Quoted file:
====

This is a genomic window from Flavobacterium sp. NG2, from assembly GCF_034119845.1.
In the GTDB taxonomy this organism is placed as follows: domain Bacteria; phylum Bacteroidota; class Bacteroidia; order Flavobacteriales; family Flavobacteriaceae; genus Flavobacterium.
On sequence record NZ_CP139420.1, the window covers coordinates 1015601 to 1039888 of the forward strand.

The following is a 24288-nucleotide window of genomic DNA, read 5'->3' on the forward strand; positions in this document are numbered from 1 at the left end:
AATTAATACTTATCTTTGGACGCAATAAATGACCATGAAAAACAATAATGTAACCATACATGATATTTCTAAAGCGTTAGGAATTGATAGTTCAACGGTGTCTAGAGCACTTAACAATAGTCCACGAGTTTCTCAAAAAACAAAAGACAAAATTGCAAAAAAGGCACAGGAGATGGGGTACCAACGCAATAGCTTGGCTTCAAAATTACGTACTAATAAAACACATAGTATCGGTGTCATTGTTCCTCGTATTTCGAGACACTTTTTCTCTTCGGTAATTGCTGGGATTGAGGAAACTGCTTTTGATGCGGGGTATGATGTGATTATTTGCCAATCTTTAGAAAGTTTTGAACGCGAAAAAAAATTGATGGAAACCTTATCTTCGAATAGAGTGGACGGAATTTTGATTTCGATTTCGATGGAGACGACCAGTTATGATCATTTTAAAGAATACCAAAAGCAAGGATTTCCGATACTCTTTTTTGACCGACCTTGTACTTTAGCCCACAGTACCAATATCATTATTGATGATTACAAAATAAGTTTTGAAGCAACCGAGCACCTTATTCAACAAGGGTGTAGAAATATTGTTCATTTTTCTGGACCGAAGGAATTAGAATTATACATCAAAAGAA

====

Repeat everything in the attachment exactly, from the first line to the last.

This is a genomic window from Flavobacterium sp. NG2, from assembly GCF_034119845.1.
In the GTDB taxonomy this organism is placed as follows: domain Bacteria; phylum Bacteroidota; class Bacteroidia; order Flavobacteriales; family Flavobacteriaceae; genus Flavobacterium.
On sequence record NZ_CP139420.1, the window covers coordinates 1015601 to 1039888 of the forward strand.

The following is a 24288-nucleotide window of genomic DNA, read 5'->3' on the forward strand; positions in this document are numbered from 1 at the left end:
AATTAATACTTATCTTTGGACGCAATAAATGACCATGAAAAACAATAATGTAACCATACATGATATTTCTAAAGCGTTAGGAATTGATAGTTCAACGGTGTCTAGAGCACTTAACAATAGTCCACGAGTTTCTCAAAAAACAAAAGACAAAATTGCAAAAAAGGCACAGGAGATGGGGTACCAACGCAATAGCTTGGCTTCAAAATTACGTACTAATAAAACACATAGTATCGGTGTCATTGTTCCTCGTATTTCGAGACACTTTTTCTCTTCGGTAATTGCTGGGATTGAGGAAACTGCTTTTGATGCGGGGTATGATGTGATTATTTGCCAATCTTTAGAAAGTTTTGAACGCGAAAAAAAATTGATGGAAACCTTATCTTCGAATAGAGTGGACGGAATTTTGATTTCGATTTCGATGGAGACGACCAGTTATGATCATTTTAAAGAATACCAAAAGCAAGGATTTCCGATACTCTTTTTTGACCGACCTTGTACTTTAGCCCACAGTACCAATATCATTATTGATGATTACAAAATAAGTTTTGAAGCAACCGAGCACCTTATTCAACAAGGGTGTAGAAATATTGTTCATTTTTCTGGACCGAAGGAATTAGAATTATACATCAAAAGAA